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The craftsman
Vol. V, No. 4 (January 1904)

James, George Wharton
The Franciscan mission builders of California,   pp. 321-335 PDF (4.7 MB)

Page 335

the white, Caucasian American, not the
dark-skinned Mexican.
   The authority of the priesthood being
abolished, this beneficent intercourse begins.
Now see the rapid elevation in morals,
honor, chastity, integrity and all the vir-
tues! Gaze with amazement and delight
upon the glorious blessings conferred upon
the weak by the strong race! Thank God,
with up-lifted eyes and hand, for all the
mental and spiritual graces that begin to
pour into the minds and souls of those be-
nighted heathen, when they are removed
from the benumbing influences of supersti-
tious and ignorant Catholicism. Yes, in-
deed, let us sing paeans of joyous praises
for the good that the aborigines now hold in
free and absolute mastery.
   Ah! hypocrites and vile! How I could
wish for the power of Shakspere to show you
in your true light. How would I pour upon
you such curses as should make tame and
insipid those which Lady Anne, Queen Mar-
garet and the Duchess of York pronounced
upon Richard of Gloster. Richard was not
so vile a murderer, so ruthless a destroyer,
so black-hearted a villain, so contemptible a
plotter, so mean a layer of snares as the
white race has been whereby to trap, entan-
gle and exterminate the dusky race whose
lands they coveted and determined to pos-
  Had they been left in the hands of the
Mission Fathers, the Indians would slowly
but surely have progressed to racial man-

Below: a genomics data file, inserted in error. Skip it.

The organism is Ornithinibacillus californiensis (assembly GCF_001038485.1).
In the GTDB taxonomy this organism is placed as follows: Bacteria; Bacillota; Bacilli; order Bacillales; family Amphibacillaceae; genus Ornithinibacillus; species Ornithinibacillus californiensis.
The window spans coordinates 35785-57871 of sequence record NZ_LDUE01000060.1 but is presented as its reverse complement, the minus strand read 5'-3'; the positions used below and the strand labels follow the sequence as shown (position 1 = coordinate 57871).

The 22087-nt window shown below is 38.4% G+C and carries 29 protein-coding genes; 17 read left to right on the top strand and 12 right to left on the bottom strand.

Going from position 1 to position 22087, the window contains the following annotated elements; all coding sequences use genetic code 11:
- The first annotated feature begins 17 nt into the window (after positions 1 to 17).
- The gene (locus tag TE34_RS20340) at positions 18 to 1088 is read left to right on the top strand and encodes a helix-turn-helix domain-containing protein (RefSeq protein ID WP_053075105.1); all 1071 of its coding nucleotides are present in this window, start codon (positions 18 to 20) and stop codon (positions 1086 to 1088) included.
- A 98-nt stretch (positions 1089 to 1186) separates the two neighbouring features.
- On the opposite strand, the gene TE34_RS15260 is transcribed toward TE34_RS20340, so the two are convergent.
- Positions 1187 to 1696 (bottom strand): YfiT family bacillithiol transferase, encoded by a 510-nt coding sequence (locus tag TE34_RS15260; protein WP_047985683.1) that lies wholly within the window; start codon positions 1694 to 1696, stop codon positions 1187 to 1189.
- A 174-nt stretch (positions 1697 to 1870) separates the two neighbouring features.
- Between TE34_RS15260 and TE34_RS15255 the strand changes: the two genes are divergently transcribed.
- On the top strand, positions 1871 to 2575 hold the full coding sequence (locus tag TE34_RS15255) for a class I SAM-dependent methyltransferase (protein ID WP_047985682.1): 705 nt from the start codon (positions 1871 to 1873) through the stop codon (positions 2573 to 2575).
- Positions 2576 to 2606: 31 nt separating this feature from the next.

hood. Given over to our own tender mer-
cies, they have been hurried down an incline
smeared by white men with every known
form of slippery evil, in order that their
destruction might be the more rapid and
complete. Until we are able, nationally, to
cleanse our own skirts from the blood of
these trustful, weak, helpless aborigines, let
us not insult the memory of the Mission
Fathers by asking, parrot-like: "For what
end ?"
N        connection  with   Mr.
     James's  article upon   the
     Spanish Missions of Cali-
 fornia, it seems fitting to print
 the verses of Bret Harte, which,
 at one time often heard upon the
 tongues of the people, are now
 scarcely ever recalled. Written
 by a true child of Nature, with
 small care for literary art or
 precision, their harmonious qual-
 ity attracted the attention of the
 great French composer, Charles
 Gounod, who set them to music.
0 bells that rang, 0 bells that sang
Above the martyr's wilderness,
Till from that reddened coast-line sprang
The Gospel seed to cheer and bless.
What are your garnered sheaves to-day?
0 Mission bells! Eleison bells!
O Mission bells of Monterey!
O bells that die, so far, so nigh,
Come back once more across the sea;
Not with the zealot's furious cry,
Not with the creed's austerity;
Come with His love alone to stay,
O Mission bells! Eleison bells!
O Mission bells of Monterey!

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